If you've ever been through El Portal, CA, you're lucky. It's one of the last cities you pass through on an incredible ride up from Merced, CA on highway 140 to the west, rock gate of Yosemite National Park.
In my younger years, this was the only route I even knew into the park as we either lived in Atwater, CA or Merced and it was less than an hour's shot to the gates of Heaven.
Over the past few years, the fokes of El Portal have had a rough go. The year Kari and I got married, 2006, there was a huge rock slide that happened that just wiped out this incredible road with straight-down, breath-taking drop offs. The way was impassable for months and the only way for tourists, and locals to get to the city was to drive all the way around from either the southern or northern entrances to the park, go through the park, and then out of west gates. For any of you know even the littlest thing about business, (location, location, location) this had a significant impact on the area.
Well lately they're facing a new challenge, the Big Meadow Fire, which from the accounts I've been following was caused with the materials controllers were trying to use to keep such a fire from happening. And then it jumped the shark.
My thoughts go out to the people living in the area. It's been a rough couple of years for them and for the city of El Portal, the last thing any of them need is another reason to close up the shop for a few days, particularly with Labor Day just around the corner and the potential for a big weekend for tourists.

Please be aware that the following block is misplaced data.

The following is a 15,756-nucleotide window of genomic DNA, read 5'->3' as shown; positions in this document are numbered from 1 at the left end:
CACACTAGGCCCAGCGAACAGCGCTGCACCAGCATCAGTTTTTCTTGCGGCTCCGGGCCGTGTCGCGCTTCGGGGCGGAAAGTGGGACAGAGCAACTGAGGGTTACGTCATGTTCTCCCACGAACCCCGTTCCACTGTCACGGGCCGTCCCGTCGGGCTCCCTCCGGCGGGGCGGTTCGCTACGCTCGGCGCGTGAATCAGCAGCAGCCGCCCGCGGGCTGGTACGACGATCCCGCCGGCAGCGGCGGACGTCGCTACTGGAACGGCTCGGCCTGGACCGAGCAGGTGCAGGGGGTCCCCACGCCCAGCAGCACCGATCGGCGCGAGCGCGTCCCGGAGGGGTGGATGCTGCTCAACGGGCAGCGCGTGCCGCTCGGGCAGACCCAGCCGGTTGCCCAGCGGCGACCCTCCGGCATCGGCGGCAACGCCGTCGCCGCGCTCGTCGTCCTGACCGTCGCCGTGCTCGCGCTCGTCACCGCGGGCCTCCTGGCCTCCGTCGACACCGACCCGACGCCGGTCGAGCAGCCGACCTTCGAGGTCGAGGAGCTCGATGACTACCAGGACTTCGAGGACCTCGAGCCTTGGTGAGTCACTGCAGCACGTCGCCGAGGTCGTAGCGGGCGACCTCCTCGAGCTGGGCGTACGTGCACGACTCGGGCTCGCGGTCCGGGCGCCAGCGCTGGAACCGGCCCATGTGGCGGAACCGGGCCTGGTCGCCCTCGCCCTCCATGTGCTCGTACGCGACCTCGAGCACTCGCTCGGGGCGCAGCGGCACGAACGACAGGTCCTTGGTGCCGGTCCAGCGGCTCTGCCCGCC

If you're lucky enough to be going to Yosemite this weekend, make sure you check out the fire reports before you go, and keep up with what's happening when you're there.
And so if you're planning to go this weekend, reminiscing on a prior trip, or never have been, I'll offer you the latest pictures from our June, annual trip from Dallas.
The photo to the left is what the top of Yosemite Falls should look like without there being smoke in the background.
We had a beautiful morning when we visited the falls this past June. I love how the white clouds contrast against the rocks and lone pine trees. It really helps one at the bottom get a good idea of what it's like up top, where most shall never set foot.
One of our favorite places in the park to visit is Bridalveil Fall. I could sit at the spot to the right and listen to the water rush by for hours. As a matter of fact, I do spend at least an hour a year sitting in this one particular spot watching how the mist, sunlight, trees and people all interact together. Not to mention the incredible sound of the water coming over the top and then racing past.
And what would a photo essay of Yosemite be without El Capitan? Yes, I should also include one of Half Dome, but this is a shot I've not spent that much time with. We walked a good ways toward the foot of the mountain this year. This is where, if you were reading previously, we found a rattlesnake making it's way through the pine needles. In dozens of years of going to the park, this was the first time I'd ever come upon a snake.
I've said many times, if life were simpler, I'd pack up the family and we'd move to the Yosemite area. There's no question I could spend days on end hiking through the park and coming away with some fantastic photos to share with the world. If only life were simpler, if the world wasn't out of whack, if honesty meant something, if evil weren't lurking around every corner, and fires weren't burning out of control.